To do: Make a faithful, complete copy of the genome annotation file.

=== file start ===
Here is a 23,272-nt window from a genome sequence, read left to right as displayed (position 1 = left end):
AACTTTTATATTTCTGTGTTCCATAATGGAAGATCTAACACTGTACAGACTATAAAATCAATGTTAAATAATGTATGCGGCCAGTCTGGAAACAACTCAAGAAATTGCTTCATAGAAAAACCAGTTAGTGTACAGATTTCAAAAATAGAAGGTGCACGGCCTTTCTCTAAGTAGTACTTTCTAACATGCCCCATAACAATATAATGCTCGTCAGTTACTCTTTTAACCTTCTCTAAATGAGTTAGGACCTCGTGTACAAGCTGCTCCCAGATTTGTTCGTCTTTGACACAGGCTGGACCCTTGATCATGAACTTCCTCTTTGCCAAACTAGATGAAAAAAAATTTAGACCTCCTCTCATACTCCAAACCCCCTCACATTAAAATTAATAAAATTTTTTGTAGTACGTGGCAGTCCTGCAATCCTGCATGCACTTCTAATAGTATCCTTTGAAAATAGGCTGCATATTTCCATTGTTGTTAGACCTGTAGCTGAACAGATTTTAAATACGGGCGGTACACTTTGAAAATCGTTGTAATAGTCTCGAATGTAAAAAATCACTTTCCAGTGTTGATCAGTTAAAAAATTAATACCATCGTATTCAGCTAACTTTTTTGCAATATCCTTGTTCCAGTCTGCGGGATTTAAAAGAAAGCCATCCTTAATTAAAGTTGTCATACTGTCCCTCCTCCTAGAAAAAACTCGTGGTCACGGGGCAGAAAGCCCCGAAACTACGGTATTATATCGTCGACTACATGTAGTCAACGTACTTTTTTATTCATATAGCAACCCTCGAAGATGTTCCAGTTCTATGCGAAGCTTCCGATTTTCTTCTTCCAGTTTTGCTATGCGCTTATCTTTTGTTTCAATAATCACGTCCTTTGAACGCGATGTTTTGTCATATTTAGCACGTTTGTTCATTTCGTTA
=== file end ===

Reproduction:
Here is a 23,272-nt window from a genome sequence, read left to right as displayed (position 1 = left end):
AACTTTTATATTTCTGTGTTCCATAATGGAAGATCTAACACTGTACAGACTATAAAATCAATGTTAAATAATGTATGCGGCCAGTCTGGAAACAACTCAAGAAATTGCTTCATAGAAAAACCAGTTAGTGTACAGATTTCAAAAATAGAAGGTGCACGGCCTTTCTCTAAGTAGTACTTTCTAACATGCCCCATAACAATATAATGCTCGTCAGTTACTCTTTTAACCTTCTCTAAATGAGTTAGGACCTCGTGTACAAGCTGCTCCCAGATTTGTTCGTCTTTGACACAGGCTGGACCCTTGATCATGAACTTCCTCTTTGCCAAACTAGATGAAAAAAAATTTAGACCTCCTCTCATACTCCAAACCCCCTCACATTAAAATTAATAAAATTTTTTGTAGTACGTGGCAGTCCTGCAATCCTGCATGCACTTCTAATAGTATCCTTTGAAAATAGGCTGCATATTTCCATTGTTGTTAGACCTGTAGCTGAACAGATTTTAAATACGGGCGGTACACTTTGAAAATCGTTGTAATAGTCTCGAATGTAAAAAATCACTTTCCAGTGTTGATCAGTTAAAAAATTAATACCATCGTATTCAGCTAACTTTTTTGCAATATCCTTGTTCCAGTCTGCGGGATTTAAAAGAAAGCCATCCTTAATTAAAGTTGTCATACTGTCCCTCCTCCTAGAAAAAACTCGTGGTCACGGGGCAGAAAGCCCCGAAACTACGGTATTATATCGTCGACTACATGTAGTCAACGTACTTTTTTATTCATATAGCAACCCTCGAAGATGTTCCAGTTCTATGCGAAGCTTCCGATTTTCTTCTTCCAGTTTTGCTATGCGCTTATCTTTTGTTTCAATAATCACGTCCTTTGAACGCGATGTTTTGTCATATTTAGCACGTTTGTTCATTTCGTTA